Stakeholder Spotlight – Materia Nova
Tell us a little about your organisation. How do the areas of nanotechnology and sustainability impact your work?
Materia Nova is a research institute, technology accelerator for sustainable innovation in materials and processes. Materia Nova works with and for companies to develop innovative and collaborative projects capable of meeting societal and environmental challenges.
Nanotechnology is part of our 4 main research areas: surface treatment, energy, health and prevention, and environmentally friendly materials and processes. To ensure the sustainability of our projects /solutions, a Life Cycle Thinking unit of 4 scientists studies the innovations we develop with environmental LCA tools, with an aim of eco-designing innovation, but also with life-cycle costing (LCC) and social-LCA.
What is the newest/most innovative development in nanotechnology that you and/or your organisation is excited about now?
Materia Nova’s major ambition is to become a major player in the transition to sustainable energy, in particular through the production of carbon-free and competitive hydrogen and efuels.
Our plasma chemical conversion technologies make it possible to process various gaseous and liquid materials in order to convert and upgrade them into hydrogen, chemical synthons and efuels. Unlike current processes responsible for significant GHG emissions, our process is very environmentally friendly. During the conversion of hydrocarbons such as biomethane, various forms of solid nanometric carbons are produced in significant quantities but without direct emission of greenhouse gases. As part of the European Plan for Recovery and Resilience, we are aiming in less than 4 years to set up a pre-industrial demonstration tool (TRL 8) capable of producing at least 150 tons of hydrogen and ~ 500 tons of carbon forms per year. Materia Nova and its start-up GATE2, which have patented the plasma process, are therefore a cornerstone of this development and want to take an industrial leadership in Europe in the field of production of carbon-free nanometric materials with several benefits in various industrial sectors (rubber for tyres, coatings, electrodes/catalysts for batteries and fuel cells, new catalysts for chemical industry, new solutions for smart agriculture 2050, etc.). From a more academic point of view, there is still a lot of R&I work to discover new and more advanced forms of carbon. We are very proud to be at the initiative of this major strategic development with the feeling of preparing a sustainable world for the benefit of future generations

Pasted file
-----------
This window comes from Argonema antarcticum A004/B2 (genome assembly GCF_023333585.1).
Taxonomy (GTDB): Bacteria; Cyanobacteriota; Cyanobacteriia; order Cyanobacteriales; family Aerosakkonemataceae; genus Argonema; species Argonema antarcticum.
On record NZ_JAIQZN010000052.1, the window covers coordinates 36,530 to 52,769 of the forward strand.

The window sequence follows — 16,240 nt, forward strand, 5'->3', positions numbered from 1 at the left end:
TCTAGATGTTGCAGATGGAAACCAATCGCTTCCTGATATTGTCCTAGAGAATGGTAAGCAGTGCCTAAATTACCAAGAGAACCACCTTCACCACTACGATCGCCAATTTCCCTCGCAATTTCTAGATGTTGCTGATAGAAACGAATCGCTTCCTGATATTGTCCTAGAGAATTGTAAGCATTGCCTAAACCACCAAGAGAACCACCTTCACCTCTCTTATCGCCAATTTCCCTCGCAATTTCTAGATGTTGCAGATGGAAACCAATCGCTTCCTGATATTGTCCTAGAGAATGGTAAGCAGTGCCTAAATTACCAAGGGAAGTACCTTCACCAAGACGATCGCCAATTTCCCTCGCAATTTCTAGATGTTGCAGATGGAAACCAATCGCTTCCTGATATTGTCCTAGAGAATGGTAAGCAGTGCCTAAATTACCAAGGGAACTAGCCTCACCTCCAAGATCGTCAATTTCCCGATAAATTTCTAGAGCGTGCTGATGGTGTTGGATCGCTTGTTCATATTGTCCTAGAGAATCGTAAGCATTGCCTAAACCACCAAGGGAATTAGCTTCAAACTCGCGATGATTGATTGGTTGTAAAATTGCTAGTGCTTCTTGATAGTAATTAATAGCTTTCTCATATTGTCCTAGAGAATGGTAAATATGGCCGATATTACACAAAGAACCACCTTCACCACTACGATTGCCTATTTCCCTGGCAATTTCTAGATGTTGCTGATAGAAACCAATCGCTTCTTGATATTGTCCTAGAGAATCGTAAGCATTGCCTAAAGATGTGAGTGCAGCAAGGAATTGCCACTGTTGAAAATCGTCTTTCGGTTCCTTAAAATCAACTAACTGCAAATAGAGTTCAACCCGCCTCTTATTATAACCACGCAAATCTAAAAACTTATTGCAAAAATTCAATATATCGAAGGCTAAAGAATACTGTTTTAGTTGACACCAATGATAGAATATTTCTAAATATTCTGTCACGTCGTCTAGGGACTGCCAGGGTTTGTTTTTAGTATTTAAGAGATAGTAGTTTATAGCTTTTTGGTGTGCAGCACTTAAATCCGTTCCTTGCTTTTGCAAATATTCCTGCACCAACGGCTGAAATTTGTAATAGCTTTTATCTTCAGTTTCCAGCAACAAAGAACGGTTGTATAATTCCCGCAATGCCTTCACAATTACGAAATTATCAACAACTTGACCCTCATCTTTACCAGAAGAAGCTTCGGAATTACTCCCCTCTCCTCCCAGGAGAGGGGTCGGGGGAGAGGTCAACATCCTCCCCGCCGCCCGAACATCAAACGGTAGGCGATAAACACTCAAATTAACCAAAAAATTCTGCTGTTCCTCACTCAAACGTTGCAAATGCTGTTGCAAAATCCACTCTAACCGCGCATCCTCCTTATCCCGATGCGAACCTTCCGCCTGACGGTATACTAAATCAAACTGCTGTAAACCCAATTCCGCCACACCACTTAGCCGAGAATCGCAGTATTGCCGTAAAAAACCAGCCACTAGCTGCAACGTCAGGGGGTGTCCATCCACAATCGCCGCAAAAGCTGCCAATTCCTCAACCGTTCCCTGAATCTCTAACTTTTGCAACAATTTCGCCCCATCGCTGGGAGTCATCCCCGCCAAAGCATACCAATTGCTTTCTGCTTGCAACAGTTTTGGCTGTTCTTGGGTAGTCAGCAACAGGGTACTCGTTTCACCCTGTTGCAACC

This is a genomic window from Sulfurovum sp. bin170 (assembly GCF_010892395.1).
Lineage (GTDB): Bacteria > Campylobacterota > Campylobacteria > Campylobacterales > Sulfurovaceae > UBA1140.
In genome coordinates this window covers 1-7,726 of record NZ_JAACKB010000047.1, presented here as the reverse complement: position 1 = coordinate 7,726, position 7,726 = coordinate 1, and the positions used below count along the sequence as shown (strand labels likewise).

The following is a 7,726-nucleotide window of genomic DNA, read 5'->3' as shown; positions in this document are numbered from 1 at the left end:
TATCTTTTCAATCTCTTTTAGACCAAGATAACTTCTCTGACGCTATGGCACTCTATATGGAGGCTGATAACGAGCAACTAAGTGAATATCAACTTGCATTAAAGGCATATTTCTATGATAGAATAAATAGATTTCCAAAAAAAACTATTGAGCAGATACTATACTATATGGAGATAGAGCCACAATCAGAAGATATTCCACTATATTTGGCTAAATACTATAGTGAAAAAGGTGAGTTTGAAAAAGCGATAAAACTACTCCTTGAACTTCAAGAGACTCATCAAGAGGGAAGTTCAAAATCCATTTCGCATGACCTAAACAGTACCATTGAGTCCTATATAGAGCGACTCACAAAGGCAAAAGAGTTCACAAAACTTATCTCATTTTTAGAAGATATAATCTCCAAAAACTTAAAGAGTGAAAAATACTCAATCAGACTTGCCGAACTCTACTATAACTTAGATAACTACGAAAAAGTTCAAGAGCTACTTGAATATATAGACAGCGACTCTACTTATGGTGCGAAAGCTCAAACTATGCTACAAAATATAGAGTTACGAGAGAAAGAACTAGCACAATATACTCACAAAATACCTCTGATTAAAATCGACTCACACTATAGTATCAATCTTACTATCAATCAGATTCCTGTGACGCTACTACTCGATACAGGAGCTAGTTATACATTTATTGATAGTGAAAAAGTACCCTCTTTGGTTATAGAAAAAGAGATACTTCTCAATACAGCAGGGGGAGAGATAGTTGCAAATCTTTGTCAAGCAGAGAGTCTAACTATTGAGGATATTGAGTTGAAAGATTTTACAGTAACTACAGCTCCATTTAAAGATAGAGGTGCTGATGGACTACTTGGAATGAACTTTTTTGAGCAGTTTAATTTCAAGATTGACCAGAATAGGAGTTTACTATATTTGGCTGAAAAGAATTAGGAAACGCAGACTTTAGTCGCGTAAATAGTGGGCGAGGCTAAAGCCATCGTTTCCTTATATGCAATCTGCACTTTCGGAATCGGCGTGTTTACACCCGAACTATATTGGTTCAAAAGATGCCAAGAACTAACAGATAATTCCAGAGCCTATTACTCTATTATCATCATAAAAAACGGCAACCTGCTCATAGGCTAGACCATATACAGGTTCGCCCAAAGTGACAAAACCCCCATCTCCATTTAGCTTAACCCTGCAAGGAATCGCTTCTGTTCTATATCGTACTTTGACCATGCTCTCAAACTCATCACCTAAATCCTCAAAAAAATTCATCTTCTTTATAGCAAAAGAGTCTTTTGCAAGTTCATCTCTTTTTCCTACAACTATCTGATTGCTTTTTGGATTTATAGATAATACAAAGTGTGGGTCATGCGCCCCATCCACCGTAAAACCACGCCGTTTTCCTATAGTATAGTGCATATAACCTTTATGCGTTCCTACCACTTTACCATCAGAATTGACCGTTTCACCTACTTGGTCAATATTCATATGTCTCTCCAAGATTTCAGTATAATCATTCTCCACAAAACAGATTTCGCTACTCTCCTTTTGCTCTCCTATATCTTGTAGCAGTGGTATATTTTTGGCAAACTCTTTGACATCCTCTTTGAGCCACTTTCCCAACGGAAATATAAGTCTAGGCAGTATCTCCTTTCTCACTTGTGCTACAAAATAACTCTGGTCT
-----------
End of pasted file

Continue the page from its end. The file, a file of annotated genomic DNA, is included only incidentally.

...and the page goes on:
What, in your opinion, is the most important thing (tool, process, support, etc.) that is needed right now to help grow and strengthen the nanotechnology community?
I think the most important is to share the information. It will come from the literature, the standardisation of the methods, a specific database, etc…
For example, in a research institute, such as Materia Nova, the objective is to test the newest nanotechnology and to produce novel nanomaterials with new or improved properties. But we also need to ensure the health of our scientists. We use, and characterise, for our materials nano-powders. In my opinion, one of the most important things needed is to continue documenting on risk assessment to be more prepared to handle it safely and to perform life cycle assessment.
Another important goal to achieve is to think by now to the end of life of the product. Eco-design and sustainability should be involved at the beginning of a project including nanotechnology.
What, in your opinion, are important factors or influences that will affect the direction of the nanotechnology community in the future?
The most important factor will be to prove that nanotechnology is the safest and sustainable solution to reach a certain product.
Nowadays, the impact of every new product/process needs to be in accordance with our planet, from an environmental and a human point of view, as well as economically friendly for investors. At least it means to be sustainable.